Did you hear the one about the former Chairman of the Federal Reserve who tried to re-finance his mortgage and was turned down because his credit wasn't good enough? This isn't a joke, this is what actually happened to former Fed Chairman Ben Bernanke. Bernanke says he went down to the corner bank, applied for a new mortgage and was told that loan could not be approved.
Taking a look at Bernanke's financials, one has to wonder why he needs to refinance a mortgage--or why he even has a mortgage at the age of 60. He made $1.2-million in salary while serving as Fed Chair for six years. In addition, he makes a reported quarter-million dollars for each speaking engagement--including the one in Chicago where he admitted to the re-financing failure. And Bernanke received a reported million bucks in a book deal to publish his memoirs. So why can't he pay off the $672,000 he borrowed to re-finance his house FOR A SECOND TIME in 2011?
The conforming FHA loan limit for Washington DC--where Bernanke's house is located--is $625,000. That means in the past three years, Bernanke has failed to pay down his principal by at least $47,000 in order to qualify for the re-fi. So I'll ask again, someone who makes a quarter-million dollars just to speak for an hour or so and a million dollars just to write a single book can't pay off that amount either?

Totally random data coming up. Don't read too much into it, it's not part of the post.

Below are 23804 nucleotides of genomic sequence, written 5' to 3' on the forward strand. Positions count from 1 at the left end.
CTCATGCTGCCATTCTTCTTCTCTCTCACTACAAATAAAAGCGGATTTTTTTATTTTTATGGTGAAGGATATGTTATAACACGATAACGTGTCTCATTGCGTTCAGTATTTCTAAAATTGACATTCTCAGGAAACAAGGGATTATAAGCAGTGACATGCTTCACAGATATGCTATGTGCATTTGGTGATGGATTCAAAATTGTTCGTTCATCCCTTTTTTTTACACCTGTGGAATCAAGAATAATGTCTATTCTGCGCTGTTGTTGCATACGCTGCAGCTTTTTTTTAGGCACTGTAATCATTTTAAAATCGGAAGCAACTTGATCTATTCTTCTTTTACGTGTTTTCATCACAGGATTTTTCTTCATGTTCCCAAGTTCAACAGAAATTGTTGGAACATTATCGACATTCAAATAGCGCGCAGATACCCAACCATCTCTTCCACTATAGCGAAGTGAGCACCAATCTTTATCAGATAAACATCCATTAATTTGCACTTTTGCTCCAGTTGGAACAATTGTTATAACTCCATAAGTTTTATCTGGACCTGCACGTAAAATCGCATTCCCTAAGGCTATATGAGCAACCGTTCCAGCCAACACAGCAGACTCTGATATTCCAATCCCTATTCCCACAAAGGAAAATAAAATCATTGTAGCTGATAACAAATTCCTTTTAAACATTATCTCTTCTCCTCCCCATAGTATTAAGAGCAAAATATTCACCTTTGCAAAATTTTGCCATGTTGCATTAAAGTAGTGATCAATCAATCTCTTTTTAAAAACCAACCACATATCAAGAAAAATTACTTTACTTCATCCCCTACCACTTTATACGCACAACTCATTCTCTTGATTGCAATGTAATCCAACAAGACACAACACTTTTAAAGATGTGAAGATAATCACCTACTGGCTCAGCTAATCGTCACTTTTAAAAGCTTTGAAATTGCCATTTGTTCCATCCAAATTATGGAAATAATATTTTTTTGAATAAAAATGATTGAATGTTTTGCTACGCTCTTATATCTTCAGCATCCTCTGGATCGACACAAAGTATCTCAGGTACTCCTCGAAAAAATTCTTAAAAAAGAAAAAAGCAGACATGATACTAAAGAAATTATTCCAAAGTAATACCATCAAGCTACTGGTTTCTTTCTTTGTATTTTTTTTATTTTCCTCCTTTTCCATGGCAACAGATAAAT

Or is it possible that Bernanke has such a poor credit score that he can't qualify for a loan? Lenders are currently looking for scores of 675 or above before they will approve a re-fi. That is one of the lessons learned from the bursting of the housing bubble: People who tend not to pay back other debts are likely not to pay back their mortgage either. Is it possible that the man who fully encouraged Government and citizen deficit spending is in way too far over his head as well?
Now Bernanke is taking none of the blame for his loan fiasco personally. In the same speech he blamed--of course--the lenders for being too tight with their money. Now if I'm not mistaken, Mr Bernanke was among the chorus of Washington hypocrites who at first admonished lenders for not giving mortgages to high-risk borrowers (denying them the "American Dream")--and then took those same banks and financial institutions to task for giving out high-risk mortgages and using derivatives to try and lessen the risk of default. Now, he says they are "too tight" for not taking on the same stupid risks again.
So the next time you wonder how we got to $18-trillion in Federal deficits, taxpayer losses on corporate bailouts and high numbers of foreclosures (despite Government efforts to float deadbeat owners as much as possible) just remember the personal financial situations of those who helped get us here.